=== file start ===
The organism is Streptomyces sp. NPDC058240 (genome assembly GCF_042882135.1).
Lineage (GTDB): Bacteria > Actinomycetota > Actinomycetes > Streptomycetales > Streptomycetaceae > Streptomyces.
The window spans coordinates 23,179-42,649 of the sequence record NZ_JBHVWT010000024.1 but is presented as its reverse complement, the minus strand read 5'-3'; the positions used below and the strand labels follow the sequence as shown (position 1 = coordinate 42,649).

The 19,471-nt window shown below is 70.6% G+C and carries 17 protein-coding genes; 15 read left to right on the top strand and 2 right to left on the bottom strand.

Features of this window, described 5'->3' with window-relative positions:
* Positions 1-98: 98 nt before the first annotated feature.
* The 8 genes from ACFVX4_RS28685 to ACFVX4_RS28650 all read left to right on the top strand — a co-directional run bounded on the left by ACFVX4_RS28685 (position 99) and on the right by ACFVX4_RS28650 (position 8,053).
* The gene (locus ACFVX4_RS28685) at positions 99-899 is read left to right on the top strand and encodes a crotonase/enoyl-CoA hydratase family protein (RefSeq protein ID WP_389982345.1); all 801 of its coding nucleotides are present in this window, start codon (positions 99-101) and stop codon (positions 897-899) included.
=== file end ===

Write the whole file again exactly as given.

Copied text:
The organism is Streptomyces sp. NPDC058240 (genome assembly GCF_042882135.1).
Lineage (GTDB): Bacteria > Actinomycetota > Actinomycetes > Streptomycetales > Streptomycetaceae > Streptomyces.
The window spans coordinates 23,179-42,649 of the sequence record NZ_JBHVWT010000024.1 but is presented as its reverse complement, the minus strand read 5'-3'; the positions used below and the strand labels follow the sequence as shown (position 1 = coordinate 42,649).

The 19,471-nt window shown below is 70.6% G+C and carries 17 protein-coding genes; 15 read left to right on the top strand and 2 right to left on the bottom strand.

Features of this window, described 5'->3' with window-relative positions:
* Positions 1-98: 98 nt before the first annotated feature.
* The 8 genes from ACFVX4_RS28685 to ACFVX4_RS28650 all read left to right on the top strand — a co-directional run bounded on the left by ACFVX4_RS28685 (position 99) and on the right by ACFVX4_RS28650 (position 8,053).
* The gene (locus ACFVX4_RS28685) at positions 99-899 is read left to right on the top strand and encodes a crotonase/enoyl-CoA hydratase family protein (RefSeq protein ID WP_389982345.1); all 801 of its coding nucleotides are present in this window, start codon (positions 99-101) and stop codon (positions 897-899) included.